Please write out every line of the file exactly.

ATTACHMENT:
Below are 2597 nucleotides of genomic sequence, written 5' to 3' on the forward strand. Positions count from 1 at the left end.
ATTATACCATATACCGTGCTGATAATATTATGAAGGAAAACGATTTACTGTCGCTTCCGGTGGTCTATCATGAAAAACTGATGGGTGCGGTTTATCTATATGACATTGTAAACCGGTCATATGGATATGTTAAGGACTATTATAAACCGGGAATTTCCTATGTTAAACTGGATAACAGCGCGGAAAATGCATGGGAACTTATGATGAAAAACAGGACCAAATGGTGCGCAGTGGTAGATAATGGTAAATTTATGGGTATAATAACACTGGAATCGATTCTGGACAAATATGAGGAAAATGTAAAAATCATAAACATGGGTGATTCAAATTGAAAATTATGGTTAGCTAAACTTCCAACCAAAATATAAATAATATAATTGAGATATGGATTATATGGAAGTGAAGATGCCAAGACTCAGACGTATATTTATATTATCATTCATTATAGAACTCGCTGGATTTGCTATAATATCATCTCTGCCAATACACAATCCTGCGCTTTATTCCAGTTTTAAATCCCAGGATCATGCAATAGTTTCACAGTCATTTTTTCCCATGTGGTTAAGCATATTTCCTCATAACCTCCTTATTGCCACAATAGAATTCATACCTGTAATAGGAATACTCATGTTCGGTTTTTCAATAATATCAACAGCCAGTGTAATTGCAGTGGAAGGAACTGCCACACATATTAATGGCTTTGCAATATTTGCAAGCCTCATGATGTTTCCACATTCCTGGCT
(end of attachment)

Below are 2597 nucleotides of genomic sequence, written 5' to 3' on the forward strand. Positions count from 1 at the left end.
ATTATACCATATACCGTGCTGATAATATTATGAAGGAAAACGATTTACTGTCGCTTCCGGTGGTCTATCATGAAAAACTGATGGGTGCGGTTTATCTATATGACATTGTAAACCGGTCATATGGATATGTTAAGGACTATTATAAACCGGGAATTTCCTATGTTAAACTGGATAACAGCGCGGAAAATGCATGGGAACTTATGATGAAAAACAGGACCAAATGGTGCGCAGTGGTAGATAATGGTAAATTTATGGGTATAATAACACTGGAATCGATTCTGGACAAATATGAGGAAAATGTAAAAATCATAAACATGGGTGATTCAAATTGAAAATTATGGTTAGCTAAACTTCCAACCAAAATATAAATAATATAATTGAGATATGGATTATATGGAAGTGAAGATGCCAAGACTCAGACGTATATTTATATTATCATTCATTATAGAACTCGCTGGATTTGCTATAATATCATCTCTGCCAATACACAATCCTGCGCTTTATTCCAGTTTTAAATCCCAGGATCATGCAATAGTTTCACAGTCATTTTTTCCCATGTGGTTAAGCATATTTCCTCATAACCTCCTTATTGCCACAATAGAATTCATACCTGTAATAGGAATACTCATGTTCGGTTTTTCAATAATATCAACAGCCAGTGTAATTGCAGTGGAAGGAACTGCCACACATATTAATGGCTTTGCAATATTTGCAAGCCTCATGATGTTTCCACATTCCTGGCT